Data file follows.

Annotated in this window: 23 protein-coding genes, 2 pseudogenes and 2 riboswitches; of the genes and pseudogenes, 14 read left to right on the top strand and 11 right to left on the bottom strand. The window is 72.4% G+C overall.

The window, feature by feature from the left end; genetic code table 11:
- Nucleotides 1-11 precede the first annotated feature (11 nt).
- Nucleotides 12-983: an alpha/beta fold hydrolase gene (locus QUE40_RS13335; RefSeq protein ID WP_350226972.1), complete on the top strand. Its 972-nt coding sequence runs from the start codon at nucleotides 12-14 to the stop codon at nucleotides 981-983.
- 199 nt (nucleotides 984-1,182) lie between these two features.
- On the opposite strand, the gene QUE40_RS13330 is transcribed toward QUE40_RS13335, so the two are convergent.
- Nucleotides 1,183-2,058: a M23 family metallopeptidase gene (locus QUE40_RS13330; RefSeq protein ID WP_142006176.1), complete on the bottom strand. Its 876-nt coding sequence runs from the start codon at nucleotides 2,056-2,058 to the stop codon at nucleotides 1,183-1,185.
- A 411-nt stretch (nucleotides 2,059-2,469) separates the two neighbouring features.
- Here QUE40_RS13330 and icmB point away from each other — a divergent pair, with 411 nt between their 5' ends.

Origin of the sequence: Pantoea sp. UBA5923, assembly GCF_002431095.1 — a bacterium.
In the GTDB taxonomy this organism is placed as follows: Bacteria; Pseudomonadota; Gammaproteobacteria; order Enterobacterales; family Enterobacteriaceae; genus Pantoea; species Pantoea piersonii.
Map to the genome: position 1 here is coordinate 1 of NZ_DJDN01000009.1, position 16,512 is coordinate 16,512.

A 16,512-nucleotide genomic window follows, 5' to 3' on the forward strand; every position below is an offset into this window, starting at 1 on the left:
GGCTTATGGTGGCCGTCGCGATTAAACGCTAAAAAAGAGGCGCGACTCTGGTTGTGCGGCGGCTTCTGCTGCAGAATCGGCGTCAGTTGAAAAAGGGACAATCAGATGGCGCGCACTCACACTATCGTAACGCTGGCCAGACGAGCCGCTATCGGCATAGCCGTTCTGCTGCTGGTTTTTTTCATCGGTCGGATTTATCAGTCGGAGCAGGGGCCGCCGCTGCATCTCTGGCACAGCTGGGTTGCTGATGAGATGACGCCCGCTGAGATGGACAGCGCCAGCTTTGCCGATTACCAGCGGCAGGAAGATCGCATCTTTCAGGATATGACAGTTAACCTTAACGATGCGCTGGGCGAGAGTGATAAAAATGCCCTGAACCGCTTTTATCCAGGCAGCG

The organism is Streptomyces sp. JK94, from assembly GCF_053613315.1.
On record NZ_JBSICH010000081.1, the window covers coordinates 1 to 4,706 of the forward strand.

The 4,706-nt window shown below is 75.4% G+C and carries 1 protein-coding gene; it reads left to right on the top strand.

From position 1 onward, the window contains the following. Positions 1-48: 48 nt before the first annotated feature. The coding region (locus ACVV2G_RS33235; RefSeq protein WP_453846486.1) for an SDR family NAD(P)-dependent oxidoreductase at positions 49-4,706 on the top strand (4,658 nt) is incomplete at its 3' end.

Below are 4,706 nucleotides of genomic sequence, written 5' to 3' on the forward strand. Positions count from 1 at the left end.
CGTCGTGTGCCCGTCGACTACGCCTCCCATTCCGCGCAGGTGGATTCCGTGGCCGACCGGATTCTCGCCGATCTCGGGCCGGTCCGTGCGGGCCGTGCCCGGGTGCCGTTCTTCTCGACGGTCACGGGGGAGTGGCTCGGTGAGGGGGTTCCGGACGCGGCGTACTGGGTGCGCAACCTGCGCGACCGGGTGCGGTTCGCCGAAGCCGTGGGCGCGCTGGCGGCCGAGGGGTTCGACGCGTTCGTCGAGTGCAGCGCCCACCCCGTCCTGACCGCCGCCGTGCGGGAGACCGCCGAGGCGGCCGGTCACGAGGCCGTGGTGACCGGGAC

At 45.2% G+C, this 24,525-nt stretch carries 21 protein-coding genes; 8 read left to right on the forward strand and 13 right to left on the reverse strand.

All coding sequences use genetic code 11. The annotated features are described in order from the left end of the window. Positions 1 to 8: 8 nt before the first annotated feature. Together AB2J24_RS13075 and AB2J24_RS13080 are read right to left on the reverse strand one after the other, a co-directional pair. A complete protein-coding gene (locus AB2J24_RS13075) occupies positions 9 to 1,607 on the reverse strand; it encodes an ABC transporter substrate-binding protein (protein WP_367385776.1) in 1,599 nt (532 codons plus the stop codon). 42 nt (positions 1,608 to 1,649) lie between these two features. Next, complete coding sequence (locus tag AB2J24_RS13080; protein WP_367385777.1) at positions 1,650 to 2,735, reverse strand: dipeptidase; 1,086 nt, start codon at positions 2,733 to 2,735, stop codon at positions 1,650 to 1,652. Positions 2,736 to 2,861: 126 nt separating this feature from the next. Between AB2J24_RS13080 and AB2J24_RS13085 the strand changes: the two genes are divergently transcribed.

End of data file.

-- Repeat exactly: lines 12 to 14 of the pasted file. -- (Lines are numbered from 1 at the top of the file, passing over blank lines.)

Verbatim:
Map to the genome: position 1 here is coordinate 1 of NZ_DJDN01000009.1, position 16,512 is coordinate 16,512.

A 16,512-nucleotide genomic window follows, 5' to 3' on the forward strand; every position below is an offset into this window, starting at 1 on the left:
GGCTTATGGTGGCCGTCGCGATTAAACGCTAAAAAAGAGGCGCGACTCTGGTTGTGCGGCGGCTTCTGCTGCAGAATCGGCGTCAGTTGAAAAAGGGACAATCAGATGGCGCGCACTCACACTATCGTAACGCTGGCCAGACGAGCCGCTATCGGCATAGCCGTTCTGCTGCTGGTTTTTTTCATCGGTCGGATTTATCAGTCGGAGCAGGGGCCGCCGCTGCATCTCTGGCACAGCTGGGTTGCTGATGAGATGACGCCCGCTGAGATGGACAGCGCCAGCTTTGCCGATTACCAGCGGCAGGAAGATCGCATCTTTCAGGATATGACAGTTAACCTTAACGATGCGCTGGGCGAGAGTGATAAAAATGCCCTGAACCGCTTTTATCCAGGCAGCG